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P&T® Journal contents for January 2008

Features

The authors describe a study in which “bipolar families,” compared with families without a serious mental illness, incurred much higher medical costs, visited physicians more often, had more hospital stays, and spent more money on prescription­ drugs.
Mary Lou Chatterton, PharmD, Xiongkan Ke, MS, Barbara Edelman Lewis, PhD, MHA, Krithika Rajagopalan, PhD, and Arthur Lazarus, MD, MBA
Case Report
Second-generation atypical antipsychotic drugs carry a lower risk of extra­pyramidal symptoms and tardive dyskinesia compared with conventional agents, but they are not without their dangers. The case report of a 46-year-old patient demonstrates the point that the newer agents should be used according to their FDA-approved indications, when possible, and that patients using aripiprazole, an “atypical atypical” agent, need to be carefully monitored.
Thomas Schwartz, MD, and Shafi Raza, MD
Although the “vaccine revolution” has resulted in products that can prevent illness­ and reduce costs of disease, the authors raise several concerns: who will pay for these improvements, how these advances will alter treatment, how cost and efficacy will be balanced, and how to choose the right product.
Jonathan A. McCullers, MD, and Jeffrey D. Dunn, PharmD, MBA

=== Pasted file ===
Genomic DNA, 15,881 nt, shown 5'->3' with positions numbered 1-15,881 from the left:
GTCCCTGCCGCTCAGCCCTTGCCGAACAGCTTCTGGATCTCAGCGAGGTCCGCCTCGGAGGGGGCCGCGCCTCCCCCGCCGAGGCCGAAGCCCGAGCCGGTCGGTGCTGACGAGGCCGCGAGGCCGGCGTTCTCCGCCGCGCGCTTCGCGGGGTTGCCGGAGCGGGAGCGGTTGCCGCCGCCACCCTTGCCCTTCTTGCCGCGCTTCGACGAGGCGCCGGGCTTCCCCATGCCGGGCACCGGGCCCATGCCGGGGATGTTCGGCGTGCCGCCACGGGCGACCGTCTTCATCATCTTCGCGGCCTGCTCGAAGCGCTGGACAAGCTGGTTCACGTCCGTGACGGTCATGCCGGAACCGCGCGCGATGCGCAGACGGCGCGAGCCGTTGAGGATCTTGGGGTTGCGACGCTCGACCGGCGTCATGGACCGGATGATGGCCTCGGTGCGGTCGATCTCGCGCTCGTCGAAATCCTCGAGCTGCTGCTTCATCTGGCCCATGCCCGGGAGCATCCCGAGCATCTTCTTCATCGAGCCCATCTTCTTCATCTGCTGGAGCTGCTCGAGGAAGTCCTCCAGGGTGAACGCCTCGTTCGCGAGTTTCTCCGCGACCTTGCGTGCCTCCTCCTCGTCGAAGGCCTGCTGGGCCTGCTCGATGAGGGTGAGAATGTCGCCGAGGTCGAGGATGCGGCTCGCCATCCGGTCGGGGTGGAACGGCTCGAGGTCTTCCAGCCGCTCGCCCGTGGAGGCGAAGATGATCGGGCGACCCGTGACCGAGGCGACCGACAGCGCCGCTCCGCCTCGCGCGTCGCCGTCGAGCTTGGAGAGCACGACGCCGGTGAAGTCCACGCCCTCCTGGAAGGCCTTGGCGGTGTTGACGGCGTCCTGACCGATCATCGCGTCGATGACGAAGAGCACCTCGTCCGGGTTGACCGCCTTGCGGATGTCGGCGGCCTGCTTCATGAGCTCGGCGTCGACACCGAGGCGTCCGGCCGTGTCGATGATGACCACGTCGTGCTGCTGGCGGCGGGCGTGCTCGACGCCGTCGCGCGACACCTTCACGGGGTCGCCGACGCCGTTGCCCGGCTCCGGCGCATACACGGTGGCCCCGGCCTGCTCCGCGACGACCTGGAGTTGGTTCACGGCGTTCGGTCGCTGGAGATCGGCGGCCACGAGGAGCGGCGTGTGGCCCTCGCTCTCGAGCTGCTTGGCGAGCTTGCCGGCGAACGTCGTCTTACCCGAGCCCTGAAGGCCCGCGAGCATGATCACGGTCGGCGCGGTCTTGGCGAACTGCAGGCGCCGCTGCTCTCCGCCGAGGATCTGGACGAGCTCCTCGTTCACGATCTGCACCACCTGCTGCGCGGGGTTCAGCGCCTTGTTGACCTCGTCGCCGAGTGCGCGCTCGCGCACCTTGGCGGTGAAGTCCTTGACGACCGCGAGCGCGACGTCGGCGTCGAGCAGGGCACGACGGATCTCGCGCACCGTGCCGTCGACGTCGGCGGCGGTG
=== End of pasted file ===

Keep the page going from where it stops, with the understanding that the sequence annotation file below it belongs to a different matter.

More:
Meeting Highlights
Presentations cover a number of clinical trials of cardiac agents, including clopidogrel­ versus prasugrel; an investigative thrombin receptor antagonist; a niacin/simvastatin­ combination; warfarin dosing versus genotype-guided dosing; clopidogrel eptifibatide, and bivalirudin; and eptifibatide versus abciximab.
Walter Alexander
Topics include nilotinib (Tasigna Capsules) for the treatment of chronic mye­logenous leukemia (CML), raltegravir (Isentress) for patients with HIV-1 infection, and ixabepilone (Ixempra), combined with capecitabine (Xeloda), for use in metastatic or locally advanced breast cancer.
Marvin M. Goldenberg, PhD, RPh, MS
Editor’s Memo
We know you’re as sick of the word “change” as we are, but like many clichés, it serves its purpose. Oh, and by the way, P&T is going digital.
Sonja Sherritze
Given the association between the use of aprotinin (Trasylol) and an increased risk of adverse events among cardiothoracic surgery patients, in contrast to a lack of elevated risk for aminocaproic acid and tranexamic acid, the authors suggest that hospitals examine their current patterns of use and perhaps restrict aprotinin for these patients to prevent major blood loss.
Karl Matuszewski, MS, PharmD; Robert Schoenhaus, PharmD; Mary Ellen Bonk, PharmD; James Lane, PharmD; and Michael Oinonen, PharmD, MPH
The authors describe a study in which they sought to determine whether ­standard practice guidelines for the care of patients with VTE were being ­followed at their VA center.
Cristin Williams, PharmD, Ji Koo, PharmD, and Jonathan Hass, PharmD
Meeting Highlights